Looking for a radiator, but not sure what material will best suit your needs? There is a wide range of materials on the market to choose from, and this can make the decision difficult. Finding a radiator that works best for you and your home could save you money in the long run.
Read this short article to learn more about the conductive material of radiators before purchasing one that works best for you.
The latest material to emerge, which is quickly gaining momentum as the most popular choice, is aluminium. Many people would argue that aluminium is the best material for a radiator.
Aluminium is the best conductor. It has the highest BTU (British Thermal Unit) of all of the following materials, which means that you will never have to worry about your radiator being cold. It will also change temperature much faster than its competitors – for heating up and cooling down.
However, it is important to consider the cost and this is indeed one of the most expensive materials that will be discussed. If this isn’t a huge issue for you, then aluminium is the one for you.
Another great option of the materials available at specialist retailers like Trade Radiators, is stainless steel. Stainless steel looks great and can be moulded into a variety of shapes for statement pieces.
Not only is this an excellent option for those concerned with aesthetics, but also durability and heat conductivity. Built to last, stainless steel radiators are less prone to rusting than others and this premium metal will stay warm for hours after being switched off.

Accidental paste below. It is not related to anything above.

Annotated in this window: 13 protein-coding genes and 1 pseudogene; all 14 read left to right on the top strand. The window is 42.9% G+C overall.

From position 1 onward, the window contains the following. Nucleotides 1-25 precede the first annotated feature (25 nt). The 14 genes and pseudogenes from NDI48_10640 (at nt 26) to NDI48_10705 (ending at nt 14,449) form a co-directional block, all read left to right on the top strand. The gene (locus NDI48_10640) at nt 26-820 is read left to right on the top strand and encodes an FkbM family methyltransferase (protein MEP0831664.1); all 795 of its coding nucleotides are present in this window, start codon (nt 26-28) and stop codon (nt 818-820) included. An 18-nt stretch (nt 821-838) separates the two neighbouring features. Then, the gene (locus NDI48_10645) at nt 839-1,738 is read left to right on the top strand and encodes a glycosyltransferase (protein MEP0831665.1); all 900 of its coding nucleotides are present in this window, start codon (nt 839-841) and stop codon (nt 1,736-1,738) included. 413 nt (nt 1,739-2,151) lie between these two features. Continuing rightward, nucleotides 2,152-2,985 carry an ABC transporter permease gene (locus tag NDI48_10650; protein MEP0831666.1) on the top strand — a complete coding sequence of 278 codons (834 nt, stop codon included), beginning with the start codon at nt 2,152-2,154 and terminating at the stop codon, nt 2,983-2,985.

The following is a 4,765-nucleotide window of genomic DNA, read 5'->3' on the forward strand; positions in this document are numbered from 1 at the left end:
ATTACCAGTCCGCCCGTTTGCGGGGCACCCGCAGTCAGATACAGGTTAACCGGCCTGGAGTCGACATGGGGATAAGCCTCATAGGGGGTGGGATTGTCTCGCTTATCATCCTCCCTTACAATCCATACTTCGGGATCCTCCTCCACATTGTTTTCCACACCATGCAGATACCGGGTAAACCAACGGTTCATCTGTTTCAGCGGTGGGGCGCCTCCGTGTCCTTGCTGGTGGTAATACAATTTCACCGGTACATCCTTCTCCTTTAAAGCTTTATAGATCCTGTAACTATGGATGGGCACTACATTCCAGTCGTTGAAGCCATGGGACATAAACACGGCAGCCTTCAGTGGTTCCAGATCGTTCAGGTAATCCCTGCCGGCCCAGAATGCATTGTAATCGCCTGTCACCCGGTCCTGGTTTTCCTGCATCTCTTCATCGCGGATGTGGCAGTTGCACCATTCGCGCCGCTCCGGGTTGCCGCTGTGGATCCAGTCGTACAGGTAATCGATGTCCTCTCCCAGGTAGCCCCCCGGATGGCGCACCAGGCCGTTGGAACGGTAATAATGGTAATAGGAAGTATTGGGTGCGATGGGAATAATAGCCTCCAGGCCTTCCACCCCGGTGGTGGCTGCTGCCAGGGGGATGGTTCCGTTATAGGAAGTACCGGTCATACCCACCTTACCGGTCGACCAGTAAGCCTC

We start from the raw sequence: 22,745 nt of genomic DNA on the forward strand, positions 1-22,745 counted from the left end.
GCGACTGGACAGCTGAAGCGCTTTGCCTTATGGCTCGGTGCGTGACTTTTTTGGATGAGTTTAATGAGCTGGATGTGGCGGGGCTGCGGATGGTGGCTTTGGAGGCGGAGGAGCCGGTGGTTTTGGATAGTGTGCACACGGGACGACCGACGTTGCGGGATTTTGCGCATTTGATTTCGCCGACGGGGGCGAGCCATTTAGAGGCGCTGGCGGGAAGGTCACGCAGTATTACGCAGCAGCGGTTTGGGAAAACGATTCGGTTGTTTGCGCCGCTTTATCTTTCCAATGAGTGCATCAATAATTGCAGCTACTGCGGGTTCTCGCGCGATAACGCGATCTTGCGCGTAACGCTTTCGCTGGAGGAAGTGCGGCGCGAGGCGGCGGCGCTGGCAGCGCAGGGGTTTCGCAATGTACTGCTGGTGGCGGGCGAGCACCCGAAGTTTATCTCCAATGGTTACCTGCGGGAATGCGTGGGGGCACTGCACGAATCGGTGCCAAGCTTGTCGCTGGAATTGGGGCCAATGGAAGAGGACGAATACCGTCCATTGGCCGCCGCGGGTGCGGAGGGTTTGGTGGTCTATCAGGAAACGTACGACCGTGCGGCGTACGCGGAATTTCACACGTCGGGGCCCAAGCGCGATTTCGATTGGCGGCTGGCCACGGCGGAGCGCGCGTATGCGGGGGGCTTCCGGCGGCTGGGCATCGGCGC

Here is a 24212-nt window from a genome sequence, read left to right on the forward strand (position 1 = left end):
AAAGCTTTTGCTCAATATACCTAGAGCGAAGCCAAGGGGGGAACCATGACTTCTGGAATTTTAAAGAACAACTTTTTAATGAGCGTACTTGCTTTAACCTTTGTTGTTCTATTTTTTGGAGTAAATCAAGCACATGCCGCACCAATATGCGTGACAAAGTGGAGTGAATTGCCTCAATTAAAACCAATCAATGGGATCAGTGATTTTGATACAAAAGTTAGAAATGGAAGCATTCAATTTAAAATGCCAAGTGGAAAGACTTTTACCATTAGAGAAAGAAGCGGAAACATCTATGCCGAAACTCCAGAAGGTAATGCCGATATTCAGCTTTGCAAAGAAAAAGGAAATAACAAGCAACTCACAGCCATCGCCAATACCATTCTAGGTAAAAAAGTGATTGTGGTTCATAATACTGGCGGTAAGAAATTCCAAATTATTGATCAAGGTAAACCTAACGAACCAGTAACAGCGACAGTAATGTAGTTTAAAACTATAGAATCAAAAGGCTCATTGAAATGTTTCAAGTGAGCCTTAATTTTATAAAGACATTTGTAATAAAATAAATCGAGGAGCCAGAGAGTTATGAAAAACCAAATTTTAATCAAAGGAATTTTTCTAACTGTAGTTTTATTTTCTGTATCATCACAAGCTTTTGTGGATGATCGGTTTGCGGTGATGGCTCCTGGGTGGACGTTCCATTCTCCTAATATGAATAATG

Despite its typically longer warranty and solid structure, stainless steel is costly. It is also more difficult to regulate room temperature, due to its ability to hold heat for long periods.
The strongest material to be discussed is cast iron – it’s also what some of the first radiators were made from. For this reason, many people favour cast iron, due to its ability to maintain character – especially in period properties.
In addition to this, cast iron is a sturdy and durable material that is built to last. It also, similarly to stainless steel, can hold heat with ease. This material will ensure your radiator stays warm for hours on end even after being turned off, making it extremely cost-effective.
However, it is important to note that due to the weight of this material, installation may be more difficult and expensive. It also may take some time to heat up, so should be switched on in advance on cold nights.
The most common and inexpensive material is mild steel. This is likely the material that you are most familiar with and probably have in your home.
For those looking for a comprehensive range of colours, shapes and sizes – this could be the one for you! Its malleability means that it is not likely you will find a more suitable material for this purpose.
One of the downsides of this material is that mild steel can be prone to rust. However, this can be prevented with proper care.
Over to you…
There is a wide range of radiator materials to choose from. Which one you go for heavily depends on the qualities that you value most, along with your budget.